Greek mythology facelift in ‘Clash of the Titans’

Greek mythology hits the cinemas once again with Louis Letterier’s remake of “Clash of the Titans”. Letterier used the 1981 original as inspiration for his previous films and has now joined Sam Worthington, Liam Neeson, and Ralph Fiennes in creating ‘a Clash of the Titans for this generation of kids’.


The remake of the 1981 film "Clash of the Titans" converted to 3D late on in the production process. Photo: Warner Bros

It is fair to say that “Clash of the Titans” is only loosely based on the original story, but it still tells the general tale of the ancient greek hero, Perseus (Worthington) as he leads mankind against the gods. The film, showing in both 2D and 3D, begins with a wonderful sequence set in space, telling how the greek heroes’ stories are set in the stars and using this idea to establish the story of king of the gods, Zeus (Neeson) and his brothers, Poseidon and Hades (Fiennes).

We then follow Perseus as he grows up as a fisherman and watches his family die at the hands of Hades, the god of the underworld. Perseus is taken to Argos as the city is given an ultimatum by Hades to sacrifice their princess, otherwise be destroyed by the terrible beast Kraken.

However, we then discover that Perseus is actually a demi-god, the illegitimate child of Zeus, and is destined to defeat Kraken and make a stand against the gods. So Perseus sets off in classic greek mythological style, collecting heroes and gifts from the gods as he goes, in an effort to save Argos and avenge his family by killing Hades.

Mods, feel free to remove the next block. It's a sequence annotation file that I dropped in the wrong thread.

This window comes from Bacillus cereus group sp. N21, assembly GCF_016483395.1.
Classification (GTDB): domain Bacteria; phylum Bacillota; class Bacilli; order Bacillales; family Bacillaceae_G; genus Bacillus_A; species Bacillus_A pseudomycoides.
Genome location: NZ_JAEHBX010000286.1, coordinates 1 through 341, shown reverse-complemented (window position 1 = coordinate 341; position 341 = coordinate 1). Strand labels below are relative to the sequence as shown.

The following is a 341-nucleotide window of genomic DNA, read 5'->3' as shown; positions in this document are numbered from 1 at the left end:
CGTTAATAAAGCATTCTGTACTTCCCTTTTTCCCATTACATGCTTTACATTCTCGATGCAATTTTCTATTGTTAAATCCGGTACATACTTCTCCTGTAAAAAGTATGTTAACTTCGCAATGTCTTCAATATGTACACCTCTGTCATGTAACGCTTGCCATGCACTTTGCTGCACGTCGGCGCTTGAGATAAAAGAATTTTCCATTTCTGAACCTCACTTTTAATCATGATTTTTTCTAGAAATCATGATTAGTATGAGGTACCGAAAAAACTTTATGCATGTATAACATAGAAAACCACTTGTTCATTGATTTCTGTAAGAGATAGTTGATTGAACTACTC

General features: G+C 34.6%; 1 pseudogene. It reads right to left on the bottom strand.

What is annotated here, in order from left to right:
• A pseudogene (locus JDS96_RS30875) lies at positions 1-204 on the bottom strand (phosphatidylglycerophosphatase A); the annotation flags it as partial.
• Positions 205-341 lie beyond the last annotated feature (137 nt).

“Clash of the Titans” was converted into 3D late on in production after the success of Avatar, however it did not add much to the film, be it a gimmick or not. Nevertheless, all the key features of the Perseus story are there: the winged steed, Pegasus, the blood-spawned, giant scorpions, and the snake-haired Gorgon Medusa.

The home of the gods on Mount Olympus is also represented, (much akin to the council room in “Star Wars”), but without the chessboard from the original. Though in true homage to the ’81 film, Bubo the lovable, mechanical owl does make a short cameo. It is definitely a “Clash of the Titans” for this generation, but have the updates and spectacular CGI sequences taken away the magic of the original? Perhaps it has.

The film looks beautiful with high, sweeping shots of Argos and huge battling monsters aplenty but it seems that these spectacles were the main strength of the film. The plotline is much unlike the original film and myth, and as a consequence it falls short.

For example, Perseus who leads the men against the gods: it seems ambiguous as to whether he even knows which side he is on. In fact, Worthington doesn’t quite manage to show any other emotion but blind anger.

The story just seems to be muddled, leaving just the spectacle of the action scenes to fall back on. And while those scenes don’t disappoint, if you’re looking for a complex, mythological legend, you won’t find it here.

Clash of the Titans = 6/10 (7 for mythology fans!)

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